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Wednesday, March 3, 2010

Visit to Ellora Caves

Hi !!!!!!!!!!!!!!!!!!!!!!!!!!!!!!!!!!!!!!!!!!!!!!!!!!!
Greetings from India, Today I am very happy to write my first post from India after gap of 6 months. I am thankful to all of world wide collectors for sending me nice and wonderful UNESCO World heritage cards. I have received plenty cards. Thanks you all.
Today here I am posting some nice pictures of ELLORA CAVES, The World Heritage site. Which is situated near Aurangabad, about 100 km from my Native place.
Again my deepest gratitude to all my blog visitors and blogger friends. :)


Ellora (Marathi: वेरूळ) is an archaeological site, 30 km (19 mi) from the city of Aurangabad in the Indian state of Maharashtra built by the Rashtrakuta (Kannada: ರಾಷ್ಟ್ರಕೂಟ) rulers. Well-known for its monumental caves, Ellora is a World Heritage Site. Ellora represents the epitome of Indian rock-cut architecture. The 34 "caves" – actually structures excavated out of the vertical face of the Charanandri hills – being Buddhist, Hindu and Jain rock cut temples and monasteries, were built between the 5th century and 10th century. The 12 Buddhist (caves 1–12), 17 Hindu (caves 13–29) and 5 Jain (caves 30–34) caves, built in proximity, demonstrate the religious harmony prevalent during this period of Indian history.



Kailash Temple
Kailash Temple(Kailashnath Temple), also Kailasanatha Temple is one of the 34 monasteries and temples, extending over more than 2 km, that were dug side by side in the wall of a high basalt cliff in the complex located at Ellora, Maharashtra, India, and represents the epitome of Indian rock-cut architecture. It is designed to recall Mount Kailash, the abode of Lord Shiva. While it exhibits typical Dravidian features, it was carved out of one single rock. It was built in the 8th century by the Rashtrakuta king Krishna I.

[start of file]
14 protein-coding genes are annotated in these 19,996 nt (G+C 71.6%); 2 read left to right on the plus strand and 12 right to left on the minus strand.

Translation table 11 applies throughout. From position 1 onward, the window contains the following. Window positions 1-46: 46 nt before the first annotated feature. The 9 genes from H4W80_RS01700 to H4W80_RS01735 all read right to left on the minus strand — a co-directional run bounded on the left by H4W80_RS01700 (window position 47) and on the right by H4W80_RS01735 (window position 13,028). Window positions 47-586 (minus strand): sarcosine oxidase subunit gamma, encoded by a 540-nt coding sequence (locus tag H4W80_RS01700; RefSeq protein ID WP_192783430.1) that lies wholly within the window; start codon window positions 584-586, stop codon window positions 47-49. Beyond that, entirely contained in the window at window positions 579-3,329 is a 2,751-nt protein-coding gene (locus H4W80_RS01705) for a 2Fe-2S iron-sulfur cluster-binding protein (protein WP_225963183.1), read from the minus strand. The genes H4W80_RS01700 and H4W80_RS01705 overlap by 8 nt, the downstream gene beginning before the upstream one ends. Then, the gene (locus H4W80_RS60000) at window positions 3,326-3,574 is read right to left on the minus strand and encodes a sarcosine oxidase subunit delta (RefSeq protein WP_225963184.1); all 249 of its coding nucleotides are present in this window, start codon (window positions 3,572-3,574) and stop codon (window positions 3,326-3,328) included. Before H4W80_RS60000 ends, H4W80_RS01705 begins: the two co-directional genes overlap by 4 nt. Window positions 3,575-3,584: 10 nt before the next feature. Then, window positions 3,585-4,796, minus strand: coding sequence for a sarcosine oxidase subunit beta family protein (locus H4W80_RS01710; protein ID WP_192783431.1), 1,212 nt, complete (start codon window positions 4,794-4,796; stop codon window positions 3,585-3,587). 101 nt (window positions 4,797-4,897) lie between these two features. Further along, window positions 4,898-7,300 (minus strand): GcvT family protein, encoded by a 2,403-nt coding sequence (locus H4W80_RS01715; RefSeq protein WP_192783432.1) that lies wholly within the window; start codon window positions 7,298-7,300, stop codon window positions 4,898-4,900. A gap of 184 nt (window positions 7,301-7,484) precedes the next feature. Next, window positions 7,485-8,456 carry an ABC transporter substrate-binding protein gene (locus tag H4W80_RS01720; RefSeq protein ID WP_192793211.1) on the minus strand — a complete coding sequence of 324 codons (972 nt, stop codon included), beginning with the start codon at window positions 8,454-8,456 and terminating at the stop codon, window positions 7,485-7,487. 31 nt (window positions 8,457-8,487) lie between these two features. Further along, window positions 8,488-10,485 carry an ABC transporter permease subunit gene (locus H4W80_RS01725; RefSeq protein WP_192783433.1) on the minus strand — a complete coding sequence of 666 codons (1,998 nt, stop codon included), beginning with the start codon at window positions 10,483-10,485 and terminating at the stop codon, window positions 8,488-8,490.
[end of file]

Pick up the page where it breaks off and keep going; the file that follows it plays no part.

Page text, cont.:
The Kailash Temple is notable for its vertical excavation -- carvers started at the top of the original rock, and excavated downward, exhuming the temple out of the existing rock. The traditional methods were rigidly followed by the master architect which could not have been achieved by excavating from the front. The architects found to design this temple were from the southern Pallava kingdom.
It is estimated that about 200,000 tons of rocks was scooped out over hundreds of years to construct this monolithic structure. From the chisel marks on walls of this temple, archeologists could conclude that three types of chisels were used to carve this temple.
All the carvings are done in more than one level. A two-storeyed gateway opens to reveal a U-shaped courtyard. The courtyard is edged by a columned arcade three stories high. The arcades are punctuated by huge sculpted panels, and alcoves containing enormous sculptures of a variety of deities. Originally flying bridges of stone connected these galleries to central temple structures, but these have fallen.
Within the courtyard are two structures. As is traditional in Shiva temples, an image of the sacred bull Nandi fronts the central temple housing the lingam. In Cave 16, the Nandi Mandap and main Shiva temple are each about 7 meters high, and built on two stories. The lower stories of the Nandi Mandap are both solid structures, decorated with elaborate illustrative carvings. The base of the temple has been carved to suggest that elephants are holding the structure aloft.
A living rock bridge connects the Nandi Mandap to the porch of the temple. The temple itself is tall pyramidic structure reminiscent of a South Indian temple. The shrine – complete with pillars, windows, inner and outer rooms, gathering halls, and an enormous lingam at its heart – carved from stone, is carved with niches, plasters, windows as well as images of deities, mithunas (erotic male and female figures) and other figures. Most of the deities at the left of the entrance are Shaivaite (followers of Lord Shiva) while on the right hand side the deities are Vaishnavaites (followers of Lord Vishnu).
There are two Dhvajastambhas (pillars with the flagstaff) in the courtyard. The grand sculpture of Ravana attempting to lift Mount Kailasa, the abode of Lord Shiva, with his full might is a landmark in Indian art.





























































































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